Nebraska’s Danish Alps
Just returned from camping and riding our horses at one of Nebraska’s newer State Recreation Areas, Danish Alps at Hubbard, Nebraska.
A big round of applause to the Papio-Missouri River Natural Resources District and the Nebraska Game and Parks Commission for an outstanding park.
It features a beautiful lake with eagles and pelicans, an eight-mile trail by a lovely tree-lined river, miles of riding around the lake and an immaculate campground, complete with horse pens, electrical hookups and restrooms with showers.
The trails are well-mowed and maintained. For nonriders, there is fishing and kayaking on the lake and a limestone trail all around the lake with kilometer markers.
Thanks to the delightful crew that takes obvious pride in the maintenance and continuing development of Danish Alps. We had a beautiful two days.
Vicki Krecek, Omaha
Family meals enrich
One of the most beneficial ways in which a family can spend time with each other is at the dinner table, because it allows time for conversation and engagement. It is a time when the whole family can come together to discuss their days and interesting things that might have happened.
Taking time out of a busy schedule to sit down and talk with each other is vital for a family’s well-being. According to the Washington Post, researchers have found that family dinners allow for conversation and boost a child’s vocabulary.
There are also health benefits because families are less likely to eat fast food if they are eating a cooked meal at a table. Family dinner time allows for communication between children and parents, which is necessary in strengthening relationships.
As a child, I always loved being able to talk about a good test grade, a new friend or something funny that one of my teachers said.
I always knew that about 5:30 p.m., I would be able to share my successes for the day, and this gave me something to look forward to. Now, as a 19-year-old, I realize those conversations at the dinner table gave me confidence to speak up in matters outside of my family home.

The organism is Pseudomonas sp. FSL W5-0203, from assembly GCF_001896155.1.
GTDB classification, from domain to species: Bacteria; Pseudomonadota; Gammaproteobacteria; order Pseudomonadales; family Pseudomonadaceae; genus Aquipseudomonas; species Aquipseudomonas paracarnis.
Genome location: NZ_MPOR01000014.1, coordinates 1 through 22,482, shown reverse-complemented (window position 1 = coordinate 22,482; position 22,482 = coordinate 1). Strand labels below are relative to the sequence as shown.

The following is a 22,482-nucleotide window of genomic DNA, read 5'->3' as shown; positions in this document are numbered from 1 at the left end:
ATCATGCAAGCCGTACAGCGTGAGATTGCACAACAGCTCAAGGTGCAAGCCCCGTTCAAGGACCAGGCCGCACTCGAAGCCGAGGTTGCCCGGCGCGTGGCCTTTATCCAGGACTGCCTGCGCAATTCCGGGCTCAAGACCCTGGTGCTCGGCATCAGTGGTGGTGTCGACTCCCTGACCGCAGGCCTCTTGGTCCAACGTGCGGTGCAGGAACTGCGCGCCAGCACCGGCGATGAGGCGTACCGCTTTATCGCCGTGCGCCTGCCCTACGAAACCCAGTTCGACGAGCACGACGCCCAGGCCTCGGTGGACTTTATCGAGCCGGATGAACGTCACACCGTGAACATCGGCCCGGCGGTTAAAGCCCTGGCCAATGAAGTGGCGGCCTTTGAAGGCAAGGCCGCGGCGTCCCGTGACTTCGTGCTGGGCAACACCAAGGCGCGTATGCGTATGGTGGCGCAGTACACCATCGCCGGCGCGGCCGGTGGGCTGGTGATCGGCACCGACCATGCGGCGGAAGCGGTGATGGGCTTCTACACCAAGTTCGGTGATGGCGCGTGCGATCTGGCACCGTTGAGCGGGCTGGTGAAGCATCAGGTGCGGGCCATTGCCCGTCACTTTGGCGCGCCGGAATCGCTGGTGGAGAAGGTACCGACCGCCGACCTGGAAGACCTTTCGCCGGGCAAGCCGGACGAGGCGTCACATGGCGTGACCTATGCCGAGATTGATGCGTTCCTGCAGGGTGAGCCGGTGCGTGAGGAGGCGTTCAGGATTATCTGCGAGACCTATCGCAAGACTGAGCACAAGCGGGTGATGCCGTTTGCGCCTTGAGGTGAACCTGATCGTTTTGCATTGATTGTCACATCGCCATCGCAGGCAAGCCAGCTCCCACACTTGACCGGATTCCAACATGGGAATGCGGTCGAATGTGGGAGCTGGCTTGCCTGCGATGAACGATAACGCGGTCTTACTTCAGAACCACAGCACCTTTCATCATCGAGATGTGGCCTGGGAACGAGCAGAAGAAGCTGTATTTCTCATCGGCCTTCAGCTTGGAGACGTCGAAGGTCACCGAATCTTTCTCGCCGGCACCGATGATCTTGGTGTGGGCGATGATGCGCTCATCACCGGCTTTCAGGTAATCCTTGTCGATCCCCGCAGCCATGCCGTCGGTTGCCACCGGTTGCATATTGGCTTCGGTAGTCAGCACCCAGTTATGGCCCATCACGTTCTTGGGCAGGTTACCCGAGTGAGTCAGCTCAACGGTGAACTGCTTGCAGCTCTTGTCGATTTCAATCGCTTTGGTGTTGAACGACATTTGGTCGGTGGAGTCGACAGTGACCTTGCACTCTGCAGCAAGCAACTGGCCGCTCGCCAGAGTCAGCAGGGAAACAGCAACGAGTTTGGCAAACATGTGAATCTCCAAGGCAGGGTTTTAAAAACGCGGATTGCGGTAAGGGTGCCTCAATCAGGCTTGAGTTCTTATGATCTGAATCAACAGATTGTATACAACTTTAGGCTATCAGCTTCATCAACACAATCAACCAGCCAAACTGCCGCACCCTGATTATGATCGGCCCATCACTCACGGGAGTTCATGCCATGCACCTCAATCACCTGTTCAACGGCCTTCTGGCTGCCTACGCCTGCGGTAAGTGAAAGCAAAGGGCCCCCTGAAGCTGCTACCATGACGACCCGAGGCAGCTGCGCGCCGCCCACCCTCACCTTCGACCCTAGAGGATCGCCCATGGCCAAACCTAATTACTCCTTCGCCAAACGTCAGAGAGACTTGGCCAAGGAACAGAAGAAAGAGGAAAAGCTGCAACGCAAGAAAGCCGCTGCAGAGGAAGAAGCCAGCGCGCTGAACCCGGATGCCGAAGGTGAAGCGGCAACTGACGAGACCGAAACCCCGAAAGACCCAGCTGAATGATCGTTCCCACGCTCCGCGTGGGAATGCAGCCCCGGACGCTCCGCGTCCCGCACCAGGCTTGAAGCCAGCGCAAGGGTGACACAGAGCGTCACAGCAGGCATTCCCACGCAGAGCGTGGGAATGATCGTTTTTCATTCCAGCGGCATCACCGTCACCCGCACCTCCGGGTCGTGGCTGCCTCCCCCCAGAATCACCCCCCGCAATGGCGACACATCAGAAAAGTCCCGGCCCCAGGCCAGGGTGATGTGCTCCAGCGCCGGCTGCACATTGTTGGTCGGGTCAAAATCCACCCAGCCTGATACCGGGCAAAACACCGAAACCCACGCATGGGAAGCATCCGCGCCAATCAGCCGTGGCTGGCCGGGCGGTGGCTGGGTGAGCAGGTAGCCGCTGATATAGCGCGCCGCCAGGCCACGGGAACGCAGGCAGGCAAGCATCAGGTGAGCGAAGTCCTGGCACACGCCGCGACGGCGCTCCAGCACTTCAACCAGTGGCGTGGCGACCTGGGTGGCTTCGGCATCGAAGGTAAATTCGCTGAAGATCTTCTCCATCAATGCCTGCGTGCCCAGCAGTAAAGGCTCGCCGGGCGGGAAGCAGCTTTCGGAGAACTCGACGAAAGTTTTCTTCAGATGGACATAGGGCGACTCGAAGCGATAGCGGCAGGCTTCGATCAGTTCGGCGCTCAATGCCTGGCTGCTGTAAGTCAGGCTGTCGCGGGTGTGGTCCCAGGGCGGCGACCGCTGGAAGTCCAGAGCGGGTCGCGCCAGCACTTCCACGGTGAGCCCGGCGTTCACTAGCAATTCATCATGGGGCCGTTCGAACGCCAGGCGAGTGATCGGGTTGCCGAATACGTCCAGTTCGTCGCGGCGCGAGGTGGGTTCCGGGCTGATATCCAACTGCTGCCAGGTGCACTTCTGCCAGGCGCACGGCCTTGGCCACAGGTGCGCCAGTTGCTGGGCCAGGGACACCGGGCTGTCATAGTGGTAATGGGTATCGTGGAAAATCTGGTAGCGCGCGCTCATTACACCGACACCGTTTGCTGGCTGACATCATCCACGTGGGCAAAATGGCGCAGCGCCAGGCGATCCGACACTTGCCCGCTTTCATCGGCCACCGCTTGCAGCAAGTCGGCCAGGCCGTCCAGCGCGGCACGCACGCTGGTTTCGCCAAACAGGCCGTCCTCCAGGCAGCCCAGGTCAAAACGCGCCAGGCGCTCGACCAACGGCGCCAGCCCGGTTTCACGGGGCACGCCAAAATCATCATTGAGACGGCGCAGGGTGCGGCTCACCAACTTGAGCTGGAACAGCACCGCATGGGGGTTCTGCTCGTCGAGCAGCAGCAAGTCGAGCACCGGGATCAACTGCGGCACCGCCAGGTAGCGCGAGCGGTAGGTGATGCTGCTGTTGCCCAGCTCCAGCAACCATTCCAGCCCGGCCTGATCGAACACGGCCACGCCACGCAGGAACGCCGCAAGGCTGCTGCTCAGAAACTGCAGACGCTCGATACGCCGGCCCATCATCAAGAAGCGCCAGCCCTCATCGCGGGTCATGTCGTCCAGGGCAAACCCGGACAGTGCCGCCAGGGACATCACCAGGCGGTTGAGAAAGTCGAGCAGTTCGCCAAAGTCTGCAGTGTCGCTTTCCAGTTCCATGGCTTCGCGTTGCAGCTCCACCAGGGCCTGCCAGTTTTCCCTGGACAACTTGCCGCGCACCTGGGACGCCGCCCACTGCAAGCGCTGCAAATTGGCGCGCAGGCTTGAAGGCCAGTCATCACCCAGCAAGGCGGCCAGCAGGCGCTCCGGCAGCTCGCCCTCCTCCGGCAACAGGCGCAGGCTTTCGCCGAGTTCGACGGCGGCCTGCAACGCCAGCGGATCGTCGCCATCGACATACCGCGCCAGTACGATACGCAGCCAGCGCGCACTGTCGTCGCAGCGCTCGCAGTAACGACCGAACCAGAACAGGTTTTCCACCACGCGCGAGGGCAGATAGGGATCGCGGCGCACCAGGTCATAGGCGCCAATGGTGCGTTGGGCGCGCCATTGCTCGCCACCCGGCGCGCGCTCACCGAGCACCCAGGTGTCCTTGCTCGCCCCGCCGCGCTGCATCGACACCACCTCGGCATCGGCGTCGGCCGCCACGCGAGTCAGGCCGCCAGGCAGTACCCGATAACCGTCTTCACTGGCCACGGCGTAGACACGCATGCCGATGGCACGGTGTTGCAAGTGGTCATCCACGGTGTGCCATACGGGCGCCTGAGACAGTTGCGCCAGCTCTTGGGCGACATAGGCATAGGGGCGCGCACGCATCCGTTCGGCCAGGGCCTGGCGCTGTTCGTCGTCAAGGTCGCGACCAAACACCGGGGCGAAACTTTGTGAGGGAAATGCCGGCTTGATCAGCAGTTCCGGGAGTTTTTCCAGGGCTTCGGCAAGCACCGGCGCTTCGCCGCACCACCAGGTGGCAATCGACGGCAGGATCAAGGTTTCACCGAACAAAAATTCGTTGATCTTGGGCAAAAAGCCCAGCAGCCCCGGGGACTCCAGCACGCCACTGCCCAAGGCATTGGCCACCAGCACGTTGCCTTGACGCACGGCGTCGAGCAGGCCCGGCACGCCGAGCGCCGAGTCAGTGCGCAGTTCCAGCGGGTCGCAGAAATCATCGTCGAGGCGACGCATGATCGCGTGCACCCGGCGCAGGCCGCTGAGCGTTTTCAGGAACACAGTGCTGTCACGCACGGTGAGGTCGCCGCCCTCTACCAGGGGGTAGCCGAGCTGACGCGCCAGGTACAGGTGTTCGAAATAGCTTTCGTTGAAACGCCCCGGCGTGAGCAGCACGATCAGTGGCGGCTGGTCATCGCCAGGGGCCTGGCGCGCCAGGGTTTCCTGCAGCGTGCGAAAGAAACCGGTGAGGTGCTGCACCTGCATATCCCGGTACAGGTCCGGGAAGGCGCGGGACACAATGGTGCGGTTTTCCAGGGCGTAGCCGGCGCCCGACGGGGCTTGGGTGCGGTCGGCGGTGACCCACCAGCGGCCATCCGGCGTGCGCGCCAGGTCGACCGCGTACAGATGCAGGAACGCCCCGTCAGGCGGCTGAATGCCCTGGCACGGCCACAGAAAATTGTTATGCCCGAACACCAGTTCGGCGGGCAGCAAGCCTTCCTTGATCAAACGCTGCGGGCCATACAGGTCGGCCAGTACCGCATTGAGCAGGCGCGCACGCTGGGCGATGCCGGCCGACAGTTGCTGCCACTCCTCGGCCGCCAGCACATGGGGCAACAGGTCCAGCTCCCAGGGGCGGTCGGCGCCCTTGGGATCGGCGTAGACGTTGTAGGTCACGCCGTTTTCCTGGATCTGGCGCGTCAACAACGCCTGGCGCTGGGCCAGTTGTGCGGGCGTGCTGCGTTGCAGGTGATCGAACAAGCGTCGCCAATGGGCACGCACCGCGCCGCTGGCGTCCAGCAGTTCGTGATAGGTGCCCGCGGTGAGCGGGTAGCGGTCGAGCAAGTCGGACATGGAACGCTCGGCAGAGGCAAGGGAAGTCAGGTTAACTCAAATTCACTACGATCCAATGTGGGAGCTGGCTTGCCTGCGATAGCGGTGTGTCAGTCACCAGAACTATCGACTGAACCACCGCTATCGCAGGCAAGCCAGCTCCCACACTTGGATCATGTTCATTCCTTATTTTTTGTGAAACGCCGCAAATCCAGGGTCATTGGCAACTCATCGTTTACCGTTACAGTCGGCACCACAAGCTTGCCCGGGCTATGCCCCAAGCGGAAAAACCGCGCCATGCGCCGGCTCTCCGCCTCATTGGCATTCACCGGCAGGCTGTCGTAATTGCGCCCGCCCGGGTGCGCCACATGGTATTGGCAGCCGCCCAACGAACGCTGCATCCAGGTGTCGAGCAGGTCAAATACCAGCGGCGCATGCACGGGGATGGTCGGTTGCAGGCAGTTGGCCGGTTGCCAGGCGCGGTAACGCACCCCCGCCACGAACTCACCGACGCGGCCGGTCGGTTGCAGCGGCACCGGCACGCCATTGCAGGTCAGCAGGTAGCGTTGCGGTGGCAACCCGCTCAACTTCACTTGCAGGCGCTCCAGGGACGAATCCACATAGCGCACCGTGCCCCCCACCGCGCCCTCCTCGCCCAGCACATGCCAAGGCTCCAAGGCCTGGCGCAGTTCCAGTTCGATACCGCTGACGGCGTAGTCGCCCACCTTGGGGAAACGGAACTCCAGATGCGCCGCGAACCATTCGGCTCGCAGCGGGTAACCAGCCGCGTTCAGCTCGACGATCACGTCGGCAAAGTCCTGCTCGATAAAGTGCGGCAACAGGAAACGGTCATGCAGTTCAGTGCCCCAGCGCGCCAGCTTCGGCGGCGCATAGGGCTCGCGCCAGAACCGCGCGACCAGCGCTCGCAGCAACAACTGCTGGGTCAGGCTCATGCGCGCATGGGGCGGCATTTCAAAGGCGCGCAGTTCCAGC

Our schedules are so busy, and taking a step back from the distractions being pushed in our faces every day to have a family conversation is essential in allowing a child to develop and grow into a well-rounded being.
Marguerite Hendrickson, Omaha
Gas tax increase
A recent World-Herald article noted the federal government is considering raising the federal gas tax from 18 cents per gallon to some unknown figure.
The federal tax has been the same for years. Although I basically oppose any tax increase, I feel that an increase in this tax is necessary if we are to maintain our highway systems.
Maintaining our Interstate system is expensive. For example, according to the Nebraska Department of Transportation, the Omaha-to-Lincoln portion of the Interstate costs approximately $10 million per mile. West of Lincoln, the cost is approximately $4 million per mile.
The big difference is that west of Lincoln, it is basically four lanes with a limited number of exits and entrances, whereas between Lincoln and Omaha, it is basically six lanes with a lot of exits and entrances.
I have always considered the gas tax a use tax. You must pay to use the highway system. Some states have toll roads to help with maintenance costs.
Have the federal and state governments given any consideration to how to charge vehicles that do not pay the gas tax but use the highways, such as electric cars and natural gas vehicles?
An initial fee could be paid at purchase and annually on the license registration date. As time goes on, more and more vehicles won’t require gas, so something should be considered now.
A number of states have a minimal fee for electric vehicles, including Nebraska, but it doesn’t come close to what a normal driver pays in gas taxes.
Howard Rudloff, Omaha
Helping to change lives
I am writing to acknowledge an organization that has provided me with a life-changing volunteer opportunity: Rise, a nonprofit prison re-entry program, formerly Defy Ventures Nebraska.
Three years ago, I learned that the State of Nebraska had authorized this nonprofit to offer its six-month job readiness, character-building and entrepreneurial learning curriculum to willing incarcerated men and women, no matter the length of their sentences.
I began participating in periodic prison business coaching events. I soon realized that listening and honest feedback were the key elements needed to be of benefit to the brave participants, called builders.